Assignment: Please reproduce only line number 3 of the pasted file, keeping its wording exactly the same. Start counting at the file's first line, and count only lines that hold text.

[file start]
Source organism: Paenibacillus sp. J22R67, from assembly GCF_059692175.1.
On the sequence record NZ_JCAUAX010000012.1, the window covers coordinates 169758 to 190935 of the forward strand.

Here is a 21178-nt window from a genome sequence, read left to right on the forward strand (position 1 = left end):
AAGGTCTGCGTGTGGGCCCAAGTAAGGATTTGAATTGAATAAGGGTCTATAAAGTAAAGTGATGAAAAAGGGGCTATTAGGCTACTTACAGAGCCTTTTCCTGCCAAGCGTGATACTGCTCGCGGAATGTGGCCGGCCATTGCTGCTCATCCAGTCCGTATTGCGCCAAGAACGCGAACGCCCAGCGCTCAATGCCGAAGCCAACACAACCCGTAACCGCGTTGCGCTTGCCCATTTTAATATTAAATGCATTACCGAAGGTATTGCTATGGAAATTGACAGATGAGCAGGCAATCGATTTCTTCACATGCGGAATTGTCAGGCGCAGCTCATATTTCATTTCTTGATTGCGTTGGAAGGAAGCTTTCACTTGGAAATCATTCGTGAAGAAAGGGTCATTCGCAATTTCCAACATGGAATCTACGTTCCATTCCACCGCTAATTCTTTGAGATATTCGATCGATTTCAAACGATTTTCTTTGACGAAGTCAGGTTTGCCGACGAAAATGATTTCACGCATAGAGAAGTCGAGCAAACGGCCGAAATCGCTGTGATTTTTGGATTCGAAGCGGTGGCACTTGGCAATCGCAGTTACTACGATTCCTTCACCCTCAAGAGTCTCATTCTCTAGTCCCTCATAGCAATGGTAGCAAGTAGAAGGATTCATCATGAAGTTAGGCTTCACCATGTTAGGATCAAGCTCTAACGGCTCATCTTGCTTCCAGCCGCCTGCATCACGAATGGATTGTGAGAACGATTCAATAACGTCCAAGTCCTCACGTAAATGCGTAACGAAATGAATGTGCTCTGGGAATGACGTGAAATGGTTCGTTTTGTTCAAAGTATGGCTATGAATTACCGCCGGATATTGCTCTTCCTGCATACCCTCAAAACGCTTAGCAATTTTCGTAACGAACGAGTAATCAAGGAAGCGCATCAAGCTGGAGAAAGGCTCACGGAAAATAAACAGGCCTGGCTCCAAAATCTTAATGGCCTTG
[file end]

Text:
Here is a 21178-nt window from a genome sequence, read left to right on the forward strand (position 1 = left end):